The abstract soundscapes of bassist/singer Kim Pieters and keyboardist Janine Stagg complemented Montgomery's eccentric guitar noises. Peter Stapleton, former drummer for Pin Group, had been jamming in Scorched Earth Policy, a group influenced by free-jazz and the Grateful Dead, and was now in the ferocious Terminals. The foursome was an impressive amalgam of avantgarde and pop lingos. When Montgomery left for America, Pieters and Stapleton continued the Dadamah saga with the Flies Inside The Sun and Rain."

The only other point I might add is that, due to its very lo fi and hyper-realistic "unembellished" sound, it may take multiple attentive listens to really capture it all. Especially if one is not already very acclimated to the genius of The VU and Royal Trux and/or the others in this lineage (Stereolab seems like a reference point as well, or at least a more accessible band that attempted what could be called a more "composed and articulate" rendition of similar references towards The VU; basically less the free jazz inclinations, but add Neu inclinations).
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AfterHours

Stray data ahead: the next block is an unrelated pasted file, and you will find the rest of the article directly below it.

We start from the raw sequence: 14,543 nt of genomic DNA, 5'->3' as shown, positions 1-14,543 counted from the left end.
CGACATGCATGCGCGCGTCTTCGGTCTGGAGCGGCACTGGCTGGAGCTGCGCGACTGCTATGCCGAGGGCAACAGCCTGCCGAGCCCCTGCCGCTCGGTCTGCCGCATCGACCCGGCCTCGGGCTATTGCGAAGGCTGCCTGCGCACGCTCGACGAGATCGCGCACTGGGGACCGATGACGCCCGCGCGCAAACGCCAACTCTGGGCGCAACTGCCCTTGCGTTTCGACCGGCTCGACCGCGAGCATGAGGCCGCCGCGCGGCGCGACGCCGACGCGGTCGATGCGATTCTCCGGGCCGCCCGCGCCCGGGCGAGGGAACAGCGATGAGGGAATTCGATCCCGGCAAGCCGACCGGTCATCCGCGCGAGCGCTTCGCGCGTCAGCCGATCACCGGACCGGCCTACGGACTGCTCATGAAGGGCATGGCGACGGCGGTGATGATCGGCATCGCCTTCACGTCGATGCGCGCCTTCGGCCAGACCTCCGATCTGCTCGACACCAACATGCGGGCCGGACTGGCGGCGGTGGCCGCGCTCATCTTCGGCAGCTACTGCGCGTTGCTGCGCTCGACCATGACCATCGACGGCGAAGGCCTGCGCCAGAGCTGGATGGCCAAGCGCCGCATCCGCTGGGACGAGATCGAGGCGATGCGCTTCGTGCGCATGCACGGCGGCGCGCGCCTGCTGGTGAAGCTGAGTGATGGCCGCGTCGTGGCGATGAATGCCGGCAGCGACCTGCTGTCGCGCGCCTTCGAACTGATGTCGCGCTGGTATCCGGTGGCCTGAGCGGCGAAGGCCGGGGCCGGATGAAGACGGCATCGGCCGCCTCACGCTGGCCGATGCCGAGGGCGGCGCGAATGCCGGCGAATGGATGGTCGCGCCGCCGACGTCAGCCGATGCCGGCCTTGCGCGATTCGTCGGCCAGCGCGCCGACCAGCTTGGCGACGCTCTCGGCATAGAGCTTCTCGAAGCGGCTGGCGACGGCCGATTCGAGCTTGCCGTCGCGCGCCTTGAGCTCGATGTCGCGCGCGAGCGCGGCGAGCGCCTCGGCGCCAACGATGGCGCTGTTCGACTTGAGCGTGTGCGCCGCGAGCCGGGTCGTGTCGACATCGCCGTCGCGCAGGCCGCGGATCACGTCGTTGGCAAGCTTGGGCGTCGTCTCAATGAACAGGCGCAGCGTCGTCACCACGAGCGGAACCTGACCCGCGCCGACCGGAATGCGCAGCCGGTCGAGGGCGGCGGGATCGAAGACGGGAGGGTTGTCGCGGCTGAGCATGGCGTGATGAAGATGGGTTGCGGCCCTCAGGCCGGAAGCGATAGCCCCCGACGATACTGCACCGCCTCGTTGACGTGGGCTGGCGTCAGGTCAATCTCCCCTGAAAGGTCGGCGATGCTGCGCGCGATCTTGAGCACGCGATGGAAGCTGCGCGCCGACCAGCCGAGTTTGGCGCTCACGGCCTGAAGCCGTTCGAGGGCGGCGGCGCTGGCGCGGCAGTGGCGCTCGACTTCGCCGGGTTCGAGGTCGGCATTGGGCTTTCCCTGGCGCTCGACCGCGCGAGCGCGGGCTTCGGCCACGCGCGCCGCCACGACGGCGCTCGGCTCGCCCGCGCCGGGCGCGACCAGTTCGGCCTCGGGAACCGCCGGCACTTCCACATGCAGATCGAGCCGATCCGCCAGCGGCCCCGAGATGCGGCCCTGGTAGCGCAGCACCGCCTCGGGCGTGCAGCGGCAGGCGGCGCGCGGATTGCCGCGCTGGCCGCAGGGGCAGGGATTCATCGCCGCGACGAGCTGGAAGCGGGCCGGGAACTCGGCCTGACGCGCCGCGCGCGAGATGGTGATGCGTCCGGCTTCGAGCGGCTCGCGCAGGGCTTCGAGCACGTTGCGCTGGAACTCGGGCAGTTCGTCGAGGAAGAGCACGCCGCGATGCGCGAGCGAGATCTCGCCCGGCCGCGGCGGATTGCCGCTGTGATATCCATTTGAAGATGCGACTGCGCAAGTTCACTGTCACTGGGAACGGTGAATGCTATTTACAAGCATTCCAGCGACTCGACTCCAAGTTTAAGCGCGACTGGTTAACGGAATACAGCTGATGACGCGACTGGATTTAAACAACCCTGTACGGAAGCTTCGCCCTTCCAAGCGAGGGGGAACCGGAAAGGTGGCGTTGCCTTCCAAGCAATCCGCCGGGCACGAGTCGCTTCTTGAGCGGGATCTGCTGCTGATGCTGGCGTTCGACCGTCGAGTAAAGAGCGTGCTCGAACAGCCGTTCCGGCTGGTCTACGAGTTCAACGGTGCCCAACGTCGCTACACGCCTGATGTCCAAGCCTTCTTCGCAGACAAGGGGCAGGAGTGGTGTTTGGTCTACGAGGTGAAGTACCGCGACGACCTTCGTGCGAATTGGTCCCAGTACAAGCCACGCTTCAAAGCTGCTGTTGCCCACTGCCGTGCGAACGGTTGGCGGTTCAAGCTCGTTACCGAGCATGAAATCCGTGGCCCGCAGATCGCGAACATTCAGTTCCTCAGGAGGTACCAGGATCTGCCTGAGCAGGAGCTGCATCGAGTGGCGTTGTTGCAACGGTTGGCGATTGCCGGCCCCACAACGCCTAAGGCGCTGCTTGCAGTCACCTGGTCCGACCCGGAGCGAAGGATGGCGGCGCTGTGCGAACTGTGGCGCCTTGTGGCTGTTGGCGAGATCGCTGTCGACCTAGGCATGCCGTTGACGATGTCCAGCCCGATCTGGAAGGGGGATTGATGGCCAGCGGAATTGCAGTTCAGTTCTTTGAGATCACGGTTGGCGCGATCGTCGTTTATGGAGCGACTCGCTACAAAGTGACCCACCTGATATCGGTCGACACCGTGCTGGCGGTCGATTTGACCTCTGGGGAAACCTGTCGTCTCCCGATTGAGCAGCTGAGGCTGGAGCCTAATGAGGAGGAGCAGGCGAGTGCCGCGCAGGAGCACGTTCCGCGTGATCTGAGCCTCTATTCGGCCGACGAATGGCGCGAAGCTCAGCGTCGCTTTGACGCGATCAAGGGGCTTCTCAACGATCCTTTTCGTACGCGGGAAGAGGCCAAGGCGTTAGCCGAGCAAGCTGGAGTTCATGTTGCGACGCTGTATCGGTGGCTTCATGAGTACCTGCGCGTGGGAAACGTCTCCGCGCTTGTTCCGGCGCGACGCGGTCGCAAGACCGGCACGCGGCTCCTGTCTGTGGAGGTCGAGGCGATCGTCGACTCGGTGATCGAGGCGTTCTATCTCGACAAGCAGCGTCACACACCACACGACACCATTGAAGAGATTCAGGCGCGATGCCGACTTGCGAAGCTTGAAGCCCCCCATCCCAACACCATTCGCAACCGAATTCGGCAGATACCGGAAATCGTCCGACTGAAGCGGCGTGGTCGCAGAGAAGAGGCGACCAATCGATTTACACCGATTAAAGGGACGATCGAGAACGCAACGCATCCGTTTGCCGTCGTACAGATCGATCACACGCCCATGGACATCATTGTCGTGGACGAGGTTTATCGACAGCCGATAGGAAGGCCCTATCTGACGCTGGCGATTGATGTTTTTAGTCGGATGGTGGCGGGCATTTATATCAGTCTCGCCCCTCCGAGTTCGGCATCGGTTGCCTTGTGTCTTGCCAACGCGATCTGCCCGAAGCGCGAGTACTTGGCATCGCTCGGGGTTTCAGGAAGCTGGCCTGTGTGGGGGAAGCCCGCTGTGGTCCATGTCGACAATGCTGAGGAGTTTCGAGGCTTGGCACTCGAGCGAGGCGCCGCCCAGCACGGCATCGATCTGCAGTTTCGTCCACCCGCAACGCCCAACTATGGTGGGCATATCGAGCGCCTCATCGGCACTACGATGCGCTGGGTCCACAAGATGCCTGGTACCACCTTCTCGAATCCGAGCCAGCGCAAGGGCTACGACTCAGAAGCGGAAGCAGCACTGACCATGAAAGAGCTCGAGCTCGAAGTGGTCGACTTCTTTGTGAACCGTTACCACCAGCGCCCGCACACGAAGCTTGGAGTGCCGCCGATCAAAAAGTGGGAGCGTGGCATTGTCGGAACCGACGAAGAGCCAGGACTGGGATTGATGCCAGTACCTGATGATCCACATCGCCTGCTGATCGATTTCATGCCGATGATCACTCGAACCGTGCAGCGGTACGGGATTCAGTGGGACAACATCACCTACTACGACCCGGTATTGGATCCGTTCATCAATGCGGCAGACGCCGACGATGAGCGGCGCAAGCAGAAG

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Location: originally from scaruffi.com ;-)

  • #655
  • Posted: 11/19/2021 00:36
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@Facetious

Edit: I did revisit Tootsie today and don't have much to add from last night's reply except what would just be elaborating on those points. That's the gist though, developed throughout pretty much every scene/sequence in a variety of ways.

It did drop slightly for me though, and I downgraded its rating by 0.1.
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TiggaTrigga





  • #656
  • Posted: 11/19/2021 22:48
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So what makes Communication Breakdown from Led Zeppelin I the standout song of that album? I always preferred Dazed and Confused?
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AfterHours



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  • #657
  • Posted: 11/19/2021 23:15
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TiggaTrigga wrote:
So what makes Communication Breakdown from Led Zeppelin I the standout song of that album? I always preferred Dazed and Confused?